But I realize that there are a lot of things that I would like to be the case, or that I think that God should have done and God didn't do. God often does things counter-intuitively both in Redemptive History as well as providentially.

That's very true. He often does fool and surprise us in what He does. All of Christianity has shocking and surprising elements that no one could have predicted (including the incarnation and crucifixion and Resurrection themselves), and that many cannot accept at all. So why should the papacy be any different?

* * *

My opponent made a few more replies on his blog, in the combox (one / two). He stated, "I have no problem with the form of argument you used.. . . I didn't bash the form of the argument." I reply as follows:

You described my article as a "sophistical game." That's not merely a disagreement in good faith on the conclusions of an opponent's exegesis. It's loaded, polemical language.

I then answered four specific questions that he asked:

1. Do you believe that the NT explicitly or implicitly teaches the Papacy?

Implicitly in most cases, but since there is quite a bit, it is cumulative. In other instances (such as Matthew 16), it is fairly explicit, once cross-referencing and the cultural and OT background are considered in the overall equation.

2. When do you believe the Church explicitly and consciously believed in the Papacy?

From the beginning, but with increasing development as time went on. By the time of Pope Leo the Great (440-461), it was pretty much developed, except for fine details. But it continues to develop.

3. Do you believe that sometime during his lifetime Peter consciously knew he was the Pope? If so...

Yes. That derived from his commission in Matthew 16 ("rock" and keeper of "the keys of the kingdom").

4. Do you believe Peter knowingly had all the prerogatives that Vatican I says the Pope has? Or do you believe he had them, even if he wasn't aware of having them (since maybe it was later understood by the Church that Popes have such prerogatives)?

No, because that incorporated another 1800 years of development. I believe he knew he was the leader and had strong central authority as somehow the shepherd over the flock of the universal Church.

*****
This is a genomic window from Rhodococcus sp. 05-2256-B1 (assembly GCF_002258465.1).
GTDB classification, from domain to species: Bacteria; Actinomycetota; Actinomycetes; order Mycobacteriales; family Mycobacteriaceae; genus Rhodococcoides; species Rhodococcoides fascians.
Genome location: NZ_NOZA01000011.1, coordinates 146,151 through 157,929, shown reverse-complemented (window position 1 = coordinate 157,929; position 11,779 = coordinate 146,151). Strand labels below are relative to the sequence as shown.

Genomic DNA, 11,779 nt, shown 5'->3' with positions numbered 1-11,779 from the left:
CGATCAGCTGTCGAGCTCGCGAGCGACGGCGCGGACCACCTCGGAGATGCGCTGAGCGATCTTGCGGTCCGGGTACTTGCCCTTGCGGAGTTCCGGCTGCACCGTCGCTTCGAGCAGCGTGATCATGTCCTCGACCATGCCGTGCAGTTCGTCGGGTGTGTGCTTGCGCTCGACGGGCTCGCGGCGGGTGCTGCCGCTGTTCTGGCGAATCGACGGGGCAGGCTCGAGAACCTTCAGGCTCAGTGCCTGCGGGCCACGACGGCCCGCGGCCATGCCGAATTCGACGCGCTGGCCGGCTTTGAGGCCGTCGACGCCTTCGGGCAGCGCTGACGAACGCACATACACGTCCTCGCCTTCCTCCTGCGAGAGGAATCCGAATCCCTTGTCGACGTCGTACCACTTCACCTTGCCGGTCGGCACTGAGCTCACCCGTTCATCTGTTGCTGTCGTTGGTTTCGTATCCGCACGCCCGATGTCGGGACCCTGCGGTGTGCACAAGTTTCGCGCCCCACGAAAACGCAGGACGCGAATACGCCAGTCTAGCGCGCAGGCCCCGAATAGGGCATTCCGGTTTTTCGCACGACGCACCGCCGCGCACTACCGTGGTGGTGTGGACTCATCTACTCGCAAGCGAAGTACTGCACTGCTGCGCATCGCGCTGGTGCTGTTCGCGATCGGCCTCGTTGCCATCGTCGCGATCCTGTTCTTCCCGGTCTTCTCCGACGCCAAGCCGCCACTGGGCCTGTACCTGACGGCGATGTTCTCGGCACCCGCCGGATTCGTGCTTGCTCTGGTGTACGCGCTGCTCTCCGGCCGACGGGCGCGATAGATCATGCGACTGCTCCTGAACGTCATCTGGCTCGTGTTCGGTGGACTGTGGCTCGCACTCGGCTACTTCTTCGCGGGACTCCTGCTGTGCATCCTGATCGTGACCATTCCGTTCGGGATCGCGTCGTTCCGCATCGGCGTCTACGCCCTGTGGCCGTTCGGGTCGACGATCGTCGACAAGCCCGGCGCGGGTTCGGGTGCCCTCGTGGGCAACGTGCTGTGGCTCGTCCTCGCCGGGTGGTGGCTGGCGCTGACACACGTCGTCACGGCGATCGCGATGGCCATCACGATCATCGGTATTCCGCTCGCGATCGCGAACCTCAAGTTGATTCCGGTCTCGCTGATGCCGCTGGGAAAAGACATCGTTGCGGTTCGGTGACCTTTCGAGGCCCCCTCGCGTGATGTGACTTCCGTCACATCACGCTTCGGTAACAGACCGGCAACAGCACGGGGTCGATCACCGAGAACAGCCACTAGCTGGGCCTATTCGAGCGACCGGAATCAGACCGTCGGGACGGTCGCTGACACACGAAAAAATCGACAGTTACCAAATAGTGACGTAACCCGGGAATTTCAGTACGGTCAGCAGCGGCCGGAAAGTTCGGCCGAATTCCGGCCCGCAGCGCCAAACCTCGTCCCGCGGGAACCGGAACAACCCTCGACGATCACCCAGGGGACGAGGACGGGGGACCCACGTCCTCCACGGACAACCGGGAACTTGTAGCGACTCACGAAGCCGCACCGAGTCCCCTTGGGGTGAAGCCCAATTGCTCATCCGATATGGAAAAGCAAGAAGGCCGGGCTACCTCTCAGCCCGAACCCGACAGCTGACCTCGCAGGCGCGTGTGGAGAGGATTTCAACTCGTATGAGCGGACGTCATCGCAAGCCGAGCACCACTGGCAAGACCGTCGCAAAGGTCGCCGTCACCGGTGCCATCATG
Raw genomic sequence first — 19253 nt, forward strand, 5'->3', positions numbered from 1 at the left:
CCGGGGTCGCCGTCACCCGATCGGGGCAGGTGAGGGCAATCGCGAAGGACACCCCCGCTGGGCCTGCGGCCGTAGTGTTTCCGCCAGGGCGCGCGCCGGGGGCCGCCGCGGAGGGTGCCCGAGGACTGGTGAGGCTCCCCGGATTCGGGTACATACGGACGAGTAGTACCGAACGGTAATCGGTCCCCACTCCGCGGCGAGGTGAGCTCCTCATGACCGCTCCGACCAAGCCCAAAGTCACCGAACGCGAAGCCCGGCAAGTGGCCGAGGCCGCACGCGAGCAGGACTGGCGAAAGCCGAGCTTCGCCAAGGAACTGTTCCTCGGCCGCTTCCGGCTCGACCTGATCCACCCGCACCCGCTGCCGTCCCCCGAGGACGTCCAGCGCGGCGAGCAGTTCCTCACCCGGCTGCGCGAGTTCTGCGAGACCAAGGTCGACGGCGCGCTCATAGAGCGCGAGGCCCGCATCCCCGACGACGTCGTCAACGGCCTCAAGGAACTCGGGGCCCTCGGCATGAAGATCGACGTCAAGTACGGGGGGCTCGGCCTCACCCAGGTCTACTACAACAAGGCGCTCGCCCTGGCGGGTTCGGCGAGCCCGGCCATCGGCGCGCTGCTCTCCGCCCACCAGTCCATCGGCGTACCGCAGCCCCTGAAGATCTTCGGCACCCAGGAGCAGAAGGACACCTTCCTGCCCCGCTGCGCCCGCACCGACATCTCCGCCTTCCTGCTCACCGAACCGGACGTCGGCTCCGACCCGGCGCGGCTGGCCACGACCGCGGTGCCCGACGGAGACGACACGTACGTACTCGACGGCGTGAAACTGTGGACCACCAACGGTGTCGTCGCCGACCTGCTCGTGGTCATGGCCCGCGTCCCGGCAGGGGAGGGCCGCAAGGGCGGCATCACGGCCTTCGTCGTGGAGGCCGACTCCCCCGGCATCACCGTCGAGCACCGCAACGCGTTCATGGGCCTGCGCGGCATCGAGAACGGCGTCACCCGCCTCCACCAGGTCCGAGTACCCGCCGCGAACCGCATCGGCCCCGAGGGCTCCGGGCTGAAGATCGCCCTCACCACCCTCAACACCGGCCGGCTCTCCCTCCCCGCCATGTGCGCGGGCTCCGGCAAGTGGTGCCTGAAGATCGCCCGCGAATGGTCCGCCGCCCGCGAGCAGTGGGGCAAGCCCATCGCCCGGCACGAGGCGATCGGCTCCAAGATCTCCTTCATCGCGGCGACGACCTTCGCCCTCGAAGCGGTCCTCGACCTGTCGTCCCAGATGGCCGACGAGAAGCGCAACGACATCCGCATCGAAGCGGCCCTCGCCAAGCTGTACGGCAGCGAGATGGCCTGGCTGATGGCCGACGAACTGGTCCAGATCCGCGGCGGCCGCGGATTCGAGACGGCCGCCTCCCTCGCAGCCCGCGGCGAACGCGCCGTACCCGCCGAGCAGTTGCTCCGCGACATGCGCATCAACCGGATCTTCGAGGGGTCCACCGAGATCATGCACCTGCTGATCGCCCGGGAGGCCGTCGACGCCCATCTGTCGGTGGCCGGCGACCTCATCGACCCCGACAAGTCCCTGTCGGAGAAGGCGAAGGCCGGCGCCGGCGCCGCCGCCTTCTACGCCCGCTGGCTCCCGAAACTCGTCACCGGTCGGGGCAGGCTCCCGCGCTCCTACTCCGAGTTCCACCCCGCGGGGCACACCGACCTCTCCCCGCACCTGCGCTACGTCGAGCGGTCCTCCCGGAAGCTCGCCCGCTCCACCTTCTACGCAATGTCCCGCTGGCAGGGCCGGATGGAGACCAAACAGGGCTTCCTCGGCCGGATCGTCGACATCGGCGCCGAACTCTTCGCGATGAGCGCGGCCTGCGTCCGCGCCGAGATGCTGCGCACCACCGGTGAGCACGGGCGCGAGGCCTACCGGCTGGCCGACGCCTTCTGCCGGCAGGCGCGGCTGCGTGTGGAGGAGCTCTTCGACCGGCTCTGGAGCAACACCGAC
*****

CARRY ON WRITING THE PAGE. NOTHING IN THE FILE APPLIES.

Much of Protestant misunderstanding of the papacy, as with many "Catholic" doctrines, such as Mariology, has to do with an insufficient grasp of development of doctrine. That's why the latter was key in my own conversion. Once I understood that, it was the final piece of the puzzle found. It explained many things to me that were formerly perplexing.

* * *


romishgraffiti said...

"(I know that that is sort of a quaint outdated custom these days), here they are [link / link]:"

When I click the links, I get "page does not exist"

Scott W.

Tom Schuessler said...

Dave: Keep up the tremendous work. Where do you get your energy and determination? Any tips for the rest of us? Tom Schuessler

Dave Armstrong said...

It's odd that those links didn't work, because they were the same ones I have in the second paragraph. But I fixed them and tested it. They're fine now.


Thanks! My motivation comes from 1) loving my work, 2) doing what God called me to do, 3) having a passion for truth rather than the sophistry that I was accused of by Jason and others. :-)

I think that's the key. We all need to do what God is calling us to do, as St. Paul teaches. Everyone has their purpose and place that God wants therm, for His plan. This is mine.

All glory to God! He makes it all possible.

Dave Armstrong said...

I have added a second round of back-and-forth with my opponent, as of 8:08 PM ET Thursday.

Giovanni A. Cattaneo said...

I think this goose is cooked Mr. Armstrong. :)

Dave Armstrong said...

I have probably tripled the size of this paper by going a third round in debate and answering many more objections, including a list of 15 things.

Expanded at 10:15 PM ET Saturday.


Dave, I've responded to your comments on my blog. :)

Dave Armstrong said...

An additional brief section was added with my replies to four direct questions I was asked. Added at 7:15 PM ET on Monday.

Maroun said...

ANNOYED PINOY . Look , as Dave tried to tell you several times about development , but for some reason you continue to ignore it or maybe you don`t understand it .
Typical protestant ignorance to understand the meaning of development , is when you insist on going back to the scriptures and everything should always be exactly the same as 2000 years ago,otherwise it should be refuted . As saint John Henry Newman explained , that there is a huge difference between development ( Catholic way ) and corruption (protestant way ). As a protestant you want the Church always to remain a seed , we as catholics on the other hand and rightly so,we believe that what was a seed 2000 years ago,has developed and become a tree and still growing and developing . And because the seed is not a seed anymore , this is why you will not find what the Catholic Church believes and teaches about the papacy,is not exactly 100% as it used to be 2000 years ago .
A dead thing does not develop , but a living thing always develops , now the Church of Christ which is His body , is definitly alive and developing .